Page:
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Opinion

Are you sitting comfortably at St James Park?

8 months ago
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Newcastle United have become a one issue club.

In between matches, pretty much every conversation involves Mike Ashley.

Newcastle fans may start off a conversation about any variety of club related issues but all roads eventually send them back to the club’s owner.

It then become difficult, even maybe impossible, to then talk in any serious depth about other important things that should concern us as Newcastle fans, football fans.

For the NUFC fanbase, there is now a deep-rooted mental block, whereby the thinking is that it is a waste of time thinking about anything else, until Mike Ashley goes.

However, we should be talking about safe standing and wanting our club, even with Mike Ashley still here, to be at the forefront of pushing for its return.

For those of us who grew up in the terraces era, the facilities were shocking but the atmosphere was excellent, even when the football was (frequently) rubbish.

Newcastle fans now, especially younger supporters, should have the opportunity to enjoy the same.

‘The same’ won’t of course mean the same as in the days of the old Leazes End under the roof, or indeed any of the other great football terraces of the 1970s. However, safe standing would deliver the next best thing.

None of us of course will ever forget Hillsborough, just as we won’t forget the horrific fire at Bradford, both tragedies due to a failing in the duty of care to look after the safety of football fans.

The truth is that apart from the standing aspect, safe standing has nothing in common with the football terraces of the 1970s and 1980s. Back in the day, the crush of the crowd and suddenly finding yourself 50 feet away from where you had been standing, was all part of the fun. None of us at the time ever imagining that this could/would then lead to a situation like the Hillsborough tragedy.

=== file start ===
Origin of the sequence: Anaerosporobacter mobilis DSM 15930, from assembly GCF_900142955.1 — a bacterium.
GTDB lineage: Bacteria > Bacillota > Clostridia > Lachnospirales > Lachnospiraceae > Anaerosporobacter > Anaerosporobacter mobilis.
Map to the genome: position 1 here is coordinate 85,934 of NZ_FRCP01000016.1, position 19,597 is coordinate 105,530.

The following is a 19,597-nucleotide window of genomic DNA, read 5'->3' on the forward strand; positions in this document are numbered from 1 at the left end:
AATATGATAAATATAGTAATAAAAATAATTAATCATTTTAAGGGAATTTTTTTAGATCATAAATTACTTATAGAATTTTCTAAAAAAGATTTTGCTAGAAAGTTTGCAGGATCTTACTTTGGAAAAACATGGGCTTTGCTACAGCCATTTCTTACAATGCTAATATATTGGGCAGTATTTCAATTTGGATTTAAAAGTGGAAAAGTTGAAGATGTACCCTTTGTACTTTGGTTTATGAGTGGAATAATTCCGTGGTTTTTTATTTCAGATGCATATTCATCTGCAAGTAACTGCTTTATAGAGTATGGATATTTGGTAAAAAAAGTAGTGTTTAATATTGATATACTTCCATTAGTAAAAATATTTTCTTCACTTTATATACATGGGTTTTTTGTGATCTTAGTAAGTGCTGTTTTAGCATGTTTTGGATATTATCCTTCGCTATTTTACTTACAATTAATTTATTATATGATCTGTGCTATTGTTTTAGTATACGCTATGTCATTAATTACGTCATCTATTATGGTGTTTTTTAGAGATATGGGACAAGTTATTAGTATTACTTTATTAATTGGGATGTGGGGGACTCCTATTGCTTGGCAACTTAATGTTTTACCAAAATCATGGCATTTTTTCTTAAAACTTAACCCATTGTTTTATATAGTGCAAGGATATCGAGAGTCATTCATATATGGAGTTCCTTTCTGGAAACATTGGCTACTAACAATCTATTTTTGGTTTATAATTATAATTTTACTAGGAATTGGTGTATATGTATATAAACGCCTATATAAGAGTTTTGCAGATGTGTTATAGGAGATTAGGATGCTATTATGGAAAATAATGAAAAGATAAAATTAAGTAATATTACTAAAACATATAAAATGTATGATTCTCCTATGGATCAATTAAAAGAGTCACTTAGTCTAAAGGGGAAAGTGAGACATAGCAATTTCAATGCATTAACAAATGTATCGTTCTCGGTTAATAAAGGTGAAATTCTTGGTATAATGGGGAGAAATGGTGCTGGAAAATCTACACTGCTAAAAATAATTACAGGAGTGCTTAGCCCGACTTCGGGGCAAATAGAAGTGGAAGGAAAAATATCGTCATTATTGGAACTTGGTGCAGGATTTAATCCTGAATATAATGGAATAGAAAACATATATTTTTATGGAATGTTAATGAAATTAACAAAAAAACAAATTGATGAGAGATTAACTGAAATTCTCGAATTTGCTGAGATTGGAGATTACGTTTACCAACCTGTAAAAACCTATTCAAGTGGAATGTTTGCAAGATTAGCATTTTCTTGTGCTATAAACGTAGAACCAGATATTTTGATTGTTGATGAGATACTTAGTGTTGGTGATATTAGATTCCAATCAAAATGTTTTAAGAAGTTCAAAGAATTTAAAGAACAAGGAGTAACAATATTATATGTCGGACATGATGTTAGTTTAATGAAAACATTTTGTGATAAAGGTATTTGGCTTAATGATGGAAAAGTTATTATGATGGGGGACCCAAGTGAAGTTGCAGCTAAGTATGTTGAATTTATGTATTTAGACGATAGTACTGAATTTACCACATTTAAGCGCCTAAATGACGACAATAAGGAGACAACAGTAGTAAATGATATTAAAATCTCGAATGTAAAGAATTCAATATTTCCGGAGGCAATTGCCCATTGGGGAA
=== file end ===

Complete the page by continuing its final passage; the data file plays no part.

Safe standing is exactly what it says on the tin, standing in a defined spot and the likes of ‘rail seating’ ensuring you stay where you are even in moments of high excitement, instead of in a mass of thousands of people swept along and out of control.

Safe standing has been shown to be at least as safe as what is the norm in the Premier League now, indeed safer in many cases.

Every set of away fans stands in the Premier League, almost without exception, but do so in areas designed for everybody to be sitting. Bringing in safe standing would make it safer for those fans, as well as those home supporters who want to stand as well.

In Germany you have as many as tens of thousands of fans standing in just one end of the stadium, the best supported club in Europe in terms of crowds, Borussia Dortmund, a prime example.

It isn’t about forcing fans to stand, whether at St James Park or wherever. It is about giving people the choice once again AND improving the atmospheres.

In an ideal world, you would have a minimum of 10,000 (ideally a lot more and in a bigger capacity SJP) standing places at St James Park, with the front of the Leazes and Gallowgate the most obvious places. The atmosphere is shocking these days at St James Park and yet when only 3,000 or less are at an away match it is excellent on most occasions, Newcastle fans all standing and all singing.

For safe standing to be allowed across the Premier League, it is simply a case of those in authority having the will to make it happen.

Manchester United (see below) are the latest to be now pushing for the chance to make it happen, Newcastle United should be doing the same.

Report from The Guardian:

Manchester United have made a proposal to install rail seating for up to 1,500 supporters at Old Trafford. They argue it would enhance fan safety in a part of the stadium where supporters persistently stand.

The club conducted a feasibility study following changes to the Sports Ground Stadium Authority Green Guide.

Minutes from the United fans’ forum on 31 January read: “A formal proposal was made to the local Safety Advisory Group in December 2019 to request a trial in a small section of the stadium (up to 1,500 seats in the north-east quadrant).

“Our belief is that the introduction of rail seating will enhance spectator safety in areas of the stadium where – as with other clubs – we have seen examples of persistent standing.

“The SAG committee is reviewing the request. This is not an automatic approval process. We will discuss the proposal in detail with the relevant authorities and will work through their compliance and review processes.”

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